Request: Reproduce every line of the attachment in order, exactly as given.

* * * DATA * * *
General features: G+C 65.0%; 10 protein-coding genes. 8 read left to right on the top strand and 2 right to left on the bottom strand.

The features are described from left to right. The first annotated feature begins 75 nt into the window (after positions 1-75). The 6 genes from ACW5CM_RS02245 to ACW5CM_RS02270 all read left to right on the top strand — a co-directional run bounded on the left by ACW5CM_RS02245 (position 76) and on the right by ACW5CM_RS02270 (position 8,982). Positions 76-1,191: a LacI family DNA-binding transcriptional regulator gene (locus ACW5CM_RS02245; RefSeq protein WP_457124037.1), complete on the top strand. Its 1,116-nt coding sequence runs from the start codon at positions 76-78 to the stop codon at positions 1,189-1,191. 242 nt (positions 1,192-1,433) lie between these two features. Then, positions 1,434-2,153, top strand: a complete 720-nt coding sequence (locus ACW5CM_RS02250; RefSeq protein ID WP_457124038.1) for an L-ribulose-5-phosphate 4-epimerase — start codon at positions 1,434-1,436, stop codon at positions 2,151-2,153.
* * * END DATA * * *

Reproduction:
General features: G+C 65.0%; 10 protein-coding genes. 8 read left to right on the top strand and 2 right to left on the bottom strand.

The features are described from left to right. The first annotated feature begins 75 nt into the window (after positions 1-75). The 6 genes from ACW5CM_RS02245 to ACW5CM_RS02270 all read left to right on the top strand — a co-directional run bounded on the left by ACW5CM_RS02245 (position 76) and on the right by ACW5CM_RS02270 (position 8,982). Positions 76-1,191: a LacI family DNA-binding transcriptional regulator gene (locus ACW5CM_RS02245; RefSeq protein WP_457124037.1), complete on the top strand. Its 1,116-nt coding sequence runs from the start codon at positions 76-78 to the stop codon at positions 1,189-1,191. 242 nt (positions 1,192-1,433) lie between these two features. Then, positions 1,434-2,153, top strand: a complete 720-nt coding sequence (locus ACW5CM_RS02250; RefSeq protein ID WP_457124038.1) for an L-ribulose-5-phosphate 4-epimerase — start codon at positions 1,434-1,436, stop codon at positions 2,151-2,153.